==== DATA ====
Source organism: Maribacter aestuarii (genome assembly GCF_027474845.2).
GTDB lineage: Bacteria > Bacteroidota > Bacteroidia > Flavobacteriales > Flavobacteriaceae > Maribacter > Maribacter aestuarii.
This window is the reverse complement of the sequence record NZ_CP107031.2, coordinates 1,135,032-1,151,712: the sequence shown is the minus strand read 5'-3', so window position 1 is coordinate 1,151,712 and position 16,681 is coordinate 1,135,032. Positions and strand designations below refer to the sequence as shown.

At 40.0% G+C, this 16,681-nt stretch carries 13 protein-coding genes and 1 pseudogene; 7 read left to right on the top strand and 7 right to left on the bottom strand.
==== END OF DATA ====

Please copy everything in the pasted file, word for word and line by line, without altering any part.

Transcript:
Source organism: Maribacter aestuarii (genome assembly GCF_027474845.2).
GTDB lineage: Bacteria > Bacteroidota > Bacteroidia > Flavobacteriales > Flavobacteriaceae > Maribacter > Maribacter aestuarii.
This window is the reverse complement of the sequence record NZ_CP107031.2, coordinates 1,135,032-1,151,712: the sequence shown is the minus strand read 5'-3', so window position 1 is coordinate 1,151,712 and position 16,681 is coordinate 1,135,032. Positions and strand designations below refer to the sequence as shown.

At 40.0% G+C, this 16,681-nt stretch carries 13 protein-coding genes and 1 pseudogene; 7 read left to right on the top strand and 7 right to left on the bottom strand.